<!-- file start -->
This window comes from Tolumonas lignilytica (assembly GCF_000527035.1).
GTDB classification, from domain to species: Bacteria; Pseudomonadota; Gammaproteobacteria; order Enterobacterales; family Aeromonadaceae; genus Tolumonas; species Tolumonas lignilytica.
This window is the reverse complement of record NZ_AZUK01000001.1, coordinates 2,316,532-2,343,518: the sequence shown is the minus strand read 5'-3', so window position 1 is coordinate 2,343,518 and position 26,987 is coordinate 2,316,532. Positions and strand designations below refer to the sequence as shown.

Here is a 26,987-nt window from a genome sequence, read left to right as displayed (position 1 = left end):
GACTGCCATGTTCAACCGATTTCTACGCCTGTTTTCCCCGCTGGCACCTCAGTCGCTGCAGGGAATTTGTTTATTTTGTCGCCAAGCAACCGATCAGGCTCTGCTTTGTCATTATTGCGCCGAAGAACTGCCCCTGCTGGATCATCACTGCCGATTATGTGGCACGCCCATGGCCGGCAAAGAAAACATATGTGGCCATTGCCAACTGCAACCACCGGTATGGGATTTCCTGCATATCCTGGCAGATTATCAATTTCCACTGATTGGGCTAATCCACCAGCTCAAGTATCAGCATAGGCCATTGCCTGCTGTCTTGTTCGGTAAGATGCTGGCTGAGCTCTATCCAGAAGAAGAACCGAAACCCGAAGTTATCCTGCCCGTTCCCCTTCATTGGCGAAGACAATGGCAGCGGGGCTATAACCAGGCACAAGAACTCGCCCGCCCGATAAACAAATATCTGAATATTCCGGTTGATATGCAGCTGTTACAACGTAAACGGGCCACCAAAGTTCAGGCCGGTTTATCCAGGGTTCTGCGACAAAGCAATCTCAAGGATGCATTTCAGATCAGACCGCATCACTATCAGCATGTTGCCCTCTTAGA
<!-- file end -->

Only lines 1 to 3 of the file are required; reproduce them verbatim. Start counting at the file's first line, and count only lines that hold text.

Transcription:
This window comes from Tolumonas lignilytica (assembly GCF_000527035.1).
GTDB classification, from domain to species: Bacteria; Pseudomonadota; Gammaproteobacteria; order Enterobacterales; family Aeromonadaceae; genus Tolumonas; species Tolumonas lignilytica.
This window is the reverse complement of record NZ_AZUK01000001.1, coordinates 2,316,532-2,343,518: the sequence shown is the minus strand read 5'-3', so window position 1 is coordinate 2,343,518 and position 26,987 is coordinate 2,316,532. Positions and strand designations below refer to the sequence as shown.